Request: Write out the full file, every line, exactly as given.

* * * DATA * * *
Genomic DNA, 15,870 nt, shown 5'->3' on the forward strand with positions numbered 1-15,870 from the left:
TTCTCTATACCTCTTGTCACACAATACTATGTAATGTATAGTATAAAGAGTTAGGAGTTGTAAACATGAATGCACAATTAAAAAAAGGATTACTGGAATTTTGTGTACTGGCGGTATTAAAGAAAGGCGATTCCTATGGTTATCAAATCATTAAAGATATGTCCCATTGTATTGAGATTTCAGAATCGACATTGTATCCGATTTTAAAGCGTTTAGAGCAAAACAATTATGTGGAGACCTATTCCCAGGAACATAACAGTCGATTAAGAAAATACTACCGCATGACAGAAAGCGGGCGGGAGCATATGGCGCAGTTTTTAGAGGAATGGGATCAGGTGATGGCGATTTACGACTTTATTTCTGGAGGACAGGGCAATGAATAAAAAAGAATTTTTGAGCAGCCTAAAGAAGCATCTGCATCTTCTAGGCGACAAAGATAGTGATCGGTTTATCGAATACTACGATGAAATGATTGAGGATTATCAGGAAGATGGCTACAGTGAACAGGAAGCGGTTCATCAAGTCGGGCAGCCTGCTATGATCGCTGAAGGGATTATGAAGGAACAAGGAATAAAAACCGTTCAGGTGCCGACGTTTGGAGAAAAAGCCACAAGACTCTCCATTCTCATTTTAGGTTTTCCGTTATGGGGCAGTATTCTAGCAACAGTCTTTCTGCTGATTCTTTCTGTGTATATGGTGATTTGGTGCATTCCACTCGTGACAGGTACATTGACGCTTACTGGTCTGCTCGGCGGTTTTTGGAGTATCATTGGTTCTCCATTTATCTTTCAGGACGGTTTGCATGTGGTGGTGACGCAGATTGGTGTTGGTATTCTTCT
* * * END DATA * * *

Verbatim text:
Genomic DNA, 15,870 nt, shown 5'->3' on the forward strand with positions numbered 1-15,870 from the left:
TTCTCTATACCTCTTGTCACACAATACTATGTAATGTATAGTATAAAGAGTTAGGAGTTGTAAACATGAATGCACAATTAAAAAAAGGATTACTGGAATTTTGTGTACTGGCGGTATTAAAGAAAGGCGATTCCTATGGTTATCAAATCATTAAAGATATGTCCCATTGTATTGAGATTTCAGAATCGACATTGTATCCGATTTTAAAGCGTTTAGAGCAAAACAATTATGTGGAGACCTATTCCCAGGAACATAACAGTCGATTAAGAAAATACTACCGCATGACAGAAAGCGGGCGGGAGCATATGGCGCAGTTTTTAGAGGAATGGGATCAGGTGATGGCGATTTACGACTTTATTTCTGGAGGACAGGGCAATGAATAAAAAAGAATTTTTGAGCAGCCTAAAGAAGCATCTGCATCTTCTAGGCGACAAAGATAGTGATCGGTTTATCGAATACTACGATGAAATGATTGAGGATTATCAGGAAGATGGCTACAGTGAACAGGAAGCGGTTCATCAAGTCGGGCAGCCTGCTATGATCGCTGAAGGGATTATGAAGGAACAAGGAATAAAAACCGTTCAGGTGCCGACGTTTGGAGAAAAAGCCACAAGACTCTCCATTCTCATTTTAGGTTTTCCGTTATGGGGCAGTATTCTAGCAACAGTCTTTCTGCTGATTCTTTCTGTGTATATGGTGATTTGGTGCATTCCACTCGTGACAGGTACATTGACGCTTACTGGTCTGCTCGGCGGTTTTTGGAGTATCATTGGTTCTCCATTTATCTTTCAGGACGGTTTGCATGTGGTGGTGACGCAGATTGGTGTTGGTATTCTTCT